Officials have said that the unidentified objects could pose a threat to national security. That has helped to spur more openness about the subject. In their testimony, the Pentagon officials focused largely on the potential danger the objects pose to military equipment and personnel, and steered away from speculation about whether the craft were extraterrestrial.
Bray noted that U.S. military pilots have had “11 near-misses” with UFOs. There have been no collisions, he said. He added that the military has never attempted to communicate with the objects or fired on them.
Officials say they are doubtful that the handful of sightings for which there is no clear explanation point to a sophisticated, secretive military technology that Russia, China or other U.S. adversaries possess.
The intelligence report from last year found that U.S. government investigators lacked data to indicate that the craft “are part of a foreign collection program or indicative of a major technological advancement by a potential adversary.”
The government was unable to determine whether more than 140 UFOs were atmospheric events playing tricks on sensors or craft piloted by foreign adversaries, or whether the objects were extraterrestrial in origin.
Defense Department investigators don’t have any physical evidence that would suggest visitors from other worlds have come to Earth, Bray said. But he implicitly acknowledged that the United States has collected tangible objects in the course of its investigation.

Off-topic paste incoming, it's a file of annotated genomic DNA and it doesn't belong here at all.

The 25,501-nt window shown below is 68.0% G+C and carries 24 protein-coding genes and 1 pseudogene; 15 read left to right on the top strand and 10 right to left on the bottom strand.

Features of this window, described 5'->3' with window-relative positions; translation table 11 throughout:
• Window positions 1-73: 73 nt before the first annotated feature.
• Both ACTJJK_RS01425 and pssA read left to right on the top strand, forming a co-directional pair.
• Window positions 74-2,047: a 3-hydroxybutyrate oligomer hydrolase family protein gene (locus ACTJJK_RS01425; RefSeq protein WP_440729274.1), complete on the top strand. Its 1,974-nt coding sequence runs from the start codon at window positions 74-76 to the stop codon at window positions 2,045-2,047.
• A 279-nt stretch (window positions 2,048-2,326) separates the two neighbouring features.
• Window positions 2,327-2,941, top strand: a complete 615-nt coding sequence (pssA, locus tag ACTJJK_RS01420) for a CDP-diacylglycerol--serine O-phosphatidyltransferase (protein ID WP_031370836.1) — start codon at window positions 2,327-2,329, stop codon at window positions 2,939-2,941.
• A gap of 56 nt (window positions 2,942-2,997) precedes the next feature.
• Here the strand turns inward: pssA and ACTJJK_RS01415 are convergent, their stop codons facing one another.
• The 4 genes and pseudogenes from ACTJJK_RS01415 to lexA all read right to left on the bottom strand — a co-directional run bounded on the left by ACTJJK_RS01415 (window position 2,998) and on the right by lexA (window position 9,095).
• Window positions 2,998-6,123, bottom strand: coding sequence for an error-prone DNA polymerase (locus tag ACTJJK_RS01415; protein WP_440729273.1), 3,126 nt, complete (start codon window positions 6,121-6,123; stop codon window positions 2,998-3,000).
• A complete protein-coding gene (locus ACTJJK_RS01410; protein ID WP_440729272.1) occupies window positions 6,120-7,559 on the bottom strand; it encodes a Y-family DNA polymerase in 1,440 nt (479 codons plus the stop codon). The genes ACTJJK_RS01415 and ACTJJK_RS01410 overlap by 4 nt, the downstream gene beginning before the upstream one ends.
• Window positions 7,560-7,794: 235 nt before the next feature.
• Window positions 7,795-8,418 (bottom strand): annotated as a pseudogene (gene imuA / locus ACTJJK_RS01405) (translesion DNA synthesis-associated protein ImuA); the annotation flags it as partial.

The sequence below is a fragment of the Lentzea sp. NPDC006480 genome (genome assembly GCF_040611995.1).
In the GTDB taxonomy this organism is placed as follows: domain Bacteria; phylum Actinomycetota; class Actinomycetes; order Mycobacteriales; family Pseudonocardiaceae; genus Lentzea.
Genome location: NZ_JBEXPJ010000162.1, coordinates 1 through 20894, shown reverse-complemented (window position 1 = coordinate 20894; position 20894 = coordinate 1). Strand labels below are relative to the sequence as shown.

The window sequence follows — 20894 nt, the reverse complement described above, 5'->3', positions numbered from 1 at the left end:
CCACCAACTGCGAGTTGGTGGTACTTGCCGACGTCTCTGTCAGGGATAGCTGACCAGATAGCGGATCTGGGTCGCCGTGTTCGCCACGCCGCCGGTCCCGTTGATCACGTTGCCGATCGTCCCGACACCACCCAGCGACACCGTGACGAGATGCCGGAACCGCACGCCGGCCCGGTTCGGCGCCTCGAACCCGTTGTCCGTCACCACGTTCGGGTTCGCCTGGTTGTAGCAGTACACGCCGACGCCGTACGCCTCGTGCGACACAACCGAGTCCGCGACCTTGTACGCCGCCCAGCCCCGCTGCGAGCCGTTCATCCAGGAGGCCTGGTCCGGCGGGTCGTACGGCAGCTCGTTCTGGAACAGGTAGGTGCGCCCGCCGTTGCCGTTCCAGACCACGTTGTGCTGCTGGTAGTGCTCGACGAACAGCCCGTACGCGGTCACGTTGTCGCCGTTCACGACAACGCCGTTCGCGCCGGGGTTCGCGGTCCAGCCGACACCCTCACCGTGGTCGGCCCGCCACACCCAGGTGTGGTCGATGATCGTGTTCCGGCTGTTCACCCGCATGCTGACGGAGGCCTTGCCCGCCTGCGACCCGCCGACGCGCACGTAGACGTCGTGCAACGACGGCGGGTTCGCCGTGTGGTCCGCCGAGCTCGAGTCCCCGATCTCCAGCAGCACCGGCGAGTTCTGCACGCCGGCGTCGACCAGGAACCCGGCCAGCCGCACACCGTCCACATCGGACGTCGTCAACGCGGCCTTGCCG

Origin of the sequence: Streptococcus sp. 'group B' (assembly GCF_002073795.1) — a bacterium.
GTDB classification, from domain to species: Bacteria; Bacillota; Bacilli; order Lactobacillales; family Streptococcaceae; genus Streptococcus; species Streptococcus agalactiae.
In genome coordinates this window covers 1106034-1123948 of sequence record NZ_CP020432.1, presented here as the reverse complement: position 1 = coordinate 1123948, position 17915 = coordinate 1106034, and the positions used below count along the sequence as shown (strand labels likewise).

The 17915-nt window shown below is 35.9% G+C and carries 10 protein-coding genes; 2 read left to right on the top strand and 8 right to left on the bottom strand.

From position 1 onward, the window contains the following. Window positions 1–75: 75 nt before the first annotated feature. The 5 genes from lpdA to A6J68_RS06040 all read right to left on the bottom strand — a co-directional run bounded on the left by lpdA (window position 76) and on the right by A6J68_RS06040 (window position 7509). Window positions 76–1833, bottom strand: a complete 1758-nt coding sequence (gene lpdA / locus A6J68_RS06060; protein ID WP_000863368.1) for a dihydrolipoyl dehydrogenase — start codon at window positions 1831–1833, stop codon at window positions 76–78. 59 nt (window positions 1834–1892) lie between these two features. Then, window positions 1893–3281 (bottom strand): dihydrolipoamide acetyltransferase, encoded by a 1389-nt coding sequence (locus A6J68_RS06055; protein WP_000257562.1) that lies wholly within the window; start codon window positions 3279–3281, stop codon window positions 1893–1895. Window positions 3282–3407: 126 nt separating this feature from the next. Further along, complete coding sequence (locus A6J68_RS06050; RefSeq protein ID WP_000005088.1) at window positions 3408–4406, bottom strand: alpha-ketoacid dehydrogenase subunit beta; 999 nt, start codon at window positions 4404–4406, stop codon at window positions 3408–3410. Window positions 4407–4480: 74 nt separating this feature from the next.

“How about wreckage?” asked Rep. Raja Krishnamoorthi (D-Ill.) “Have we come across any wreckage of any kind of object that has now been examined by you?”
Bray replied that U.S. investigators don’t “have any wreckage that isn’t explainable, that isn’t consistent with being of terrestrial origin.”
Krishnamoorthi asked if the military had any “sensors underwater” that might have detected submerged objects. Moultrie interjected and said the question would be addressed better in a closed, classified session that followed the public hearing.
Officials have historically been careful in their public discussions of UFOs not to reveal much about sensors and other technology that the military uses to track known adversaries. Moultrie said that the same technology that’s picking up evidence of UFOs is used for routine intelligence operations.
“There aren’t separate UAP sensors,” he said, using the government’s preferred acronym for unidentified aerial phenomena. “It’s not a separate UAP processing computer. It is not a separate UAP dissemination chain or whatever.”
Although the hearing focused primarily on the known evidence associated with the strange craft, it was hard to avoid the 500-pound alien at the center of the room — or perhaps floating above it.
Early in his remarks, Moultrie said that, like many Americans, he had long been fascinated by humans’ quest to explore space and to search for evidence of life beyond our planet.
But the Pentagon’s assessments, he said, were driven by data and evidence, and would not speculate on the origins or nature of objects that couldn’t be positively identified.
But nodding to the obvious fascination with alien beings, Moultrie said that he was a longtime science fiction fan and had attended conventions, though he didn’t “necessarily dress up.”
“Got to break the ice somehow,” Moultrie said to nervous laughter in the hearing room.